Five Steps to a McCain Victory in November

March 10, 2008

What John McCain’s campaign must do in the next few months to be assured of taking the White House.


1. Set out a clear and consistent vision on Iraq.

Although American opinion is generally antiwar (for the time being) it is willing to be led, as evidenced by the fact that McCain leads Obama and Clinton on both National Security and Iraq. However, if McCain ignores the issues or waffles this will be reversed. He needs to set out the moral, as well as strategic, basis for staying in Iraq. He should also make stability and defeating terrorism, rather the ability to drawdown troops safely, the metric for success. Reminding people of his commitment to liberal intervention in Kosovo would also bolster his standing among liberal hawks and remind people he supported the war before a certain Mr Bush did.

It is axiomatic that McCain cannot win a debate solely on economics or healthcare no matter how much he moves to the centre. Therefore he needs to be draw distinctions between him and the Democrats on foreign policy and national security, otherwise he will be crushed. Karl Rove’s observation that he needs to invite an attack on his Iraq policy sounds counter intuitive, but is very sensible.

2. Appeal to the centre.

Although moving to the centre on economic policy is not sufficient for a victory, it is necessary. This doesn’t mean that he can reverse his positions overnight, but that he has to articulate them in more moderate language and find areas in which he still has some legroom to move to the centre. Regulatory reform (such as in competition policy), education reform and preventative health care are all areas in which he can outflank Hillary on the left. He also needs to really emphasise nuclear power, which could be a vote winner among Conservatives and Independent alike. As William Kristol put it, ‘He could embrace a “Sam’s Club” domestic-policy reform agenda, oriented toward the legitimate concerns of middle-class and working-class families, even if it gives country-club Republicans heartburn’.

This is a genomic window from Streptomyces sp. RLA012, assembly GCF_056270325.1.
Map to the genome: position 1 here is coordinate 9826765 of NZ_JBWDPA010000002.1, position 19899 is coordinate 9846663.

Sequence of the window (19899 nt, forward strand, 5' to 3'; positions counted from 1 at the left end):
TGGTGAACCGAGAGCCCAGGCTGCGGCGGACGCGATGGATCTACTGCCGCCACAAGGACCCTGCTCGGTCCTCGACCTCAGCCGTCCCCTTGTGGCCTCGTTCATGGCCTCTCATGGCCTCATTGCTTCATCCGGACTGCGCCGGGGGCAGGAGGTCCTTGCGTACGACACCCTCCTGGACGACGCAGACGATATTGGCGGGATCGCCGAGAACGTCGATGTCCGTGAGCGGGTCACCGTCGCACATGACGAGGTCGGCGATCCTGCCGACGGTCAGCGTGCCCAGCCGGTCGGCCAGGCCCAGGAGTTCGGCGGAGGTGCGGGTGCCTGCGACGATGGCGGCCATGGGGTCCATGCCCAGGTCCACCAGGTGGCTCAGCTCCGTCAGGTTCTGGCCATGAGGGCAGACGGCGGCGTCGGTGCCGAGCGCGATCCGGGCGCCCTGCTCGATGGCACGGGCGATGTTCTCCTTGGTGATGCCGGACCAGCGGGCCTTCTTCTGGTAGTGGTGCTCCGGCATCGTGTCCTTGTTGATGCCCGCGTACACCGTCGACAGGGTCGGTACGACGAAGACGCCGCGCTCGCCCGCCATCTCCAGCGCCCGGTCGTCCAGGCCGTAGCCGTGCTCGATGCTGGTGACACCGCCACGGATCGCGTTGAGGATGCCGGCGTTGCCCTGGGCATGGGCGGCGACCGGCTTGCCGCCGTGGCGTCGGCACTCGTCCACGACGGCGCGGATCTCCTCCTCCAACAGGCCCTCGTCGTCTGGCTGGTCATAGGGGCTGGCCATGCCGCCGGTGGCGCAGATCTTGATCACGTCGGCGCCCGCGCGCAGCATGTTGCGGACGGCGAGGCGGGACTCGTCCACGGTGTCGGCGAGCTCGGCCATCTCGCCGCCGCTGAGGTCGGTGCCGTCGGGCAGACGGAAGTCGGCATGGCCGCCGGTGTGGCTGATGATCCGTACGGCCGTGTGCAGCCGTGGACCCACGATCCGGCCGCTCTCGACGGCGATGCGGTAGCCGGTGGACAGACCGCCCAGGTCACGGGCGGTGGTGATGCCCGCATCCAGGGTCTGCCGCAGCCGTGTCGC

3. Chase the Democrats tails (campaign in Blue States).

The Republican campaign strategist Lee Atawater applied this phrase to the process of chasing one opponent’s base. McCain really needs to campaign in blue states, including such states as Massachusetts. This is for the reason that he could easily win a forty state landslide against Obama and to force Hillary Clinton to spend time outside the swing states. His nightmare is Clinton spending all her time in Ohio, Florida, Colorado, Pennslyvania, Michigan and Wisconsin doing the sort of retail politics that she excels at.

4. Use Joe Lieberman

At the very least, Lieberman will play a senior role in the McCain administration. It therefore makes sense to use him as a surrogate on national security and family values, especially on the latter issue. McCain should ask him to give a speaking tour to Republicans and Evangelicals in the Mountain West and South (Alabama, Colorado, Georgia, Nevada, Wyoming etc), two areas in which McCain did badly in the primaries. Lieberman can also be useful in getting hawkish Democrats to defect to McCain’s campaign. Having such luminaries as former Congressman Charlie Wilson speaking in Minneapolis in September would be a major blow to the Democrats.

5. Use the Senate

My belief is that McCain should use the Senate to grab the national spotlight. He shouldn’t pander to the right but he could win some brownie points by sponsoring legislation on those values issues which have support across the political spectrum such as drugs, pornography and school prayer. If he can get Lieberman to sponsor such legislation he will magnify the effect of such proposals.



  1. […] but dead last summer, and who is so reviled by so many quarters of the party, could so easily be waltzing to a September coronation in Minneapolis. In short, I would argue, McCain has Rudolph […]

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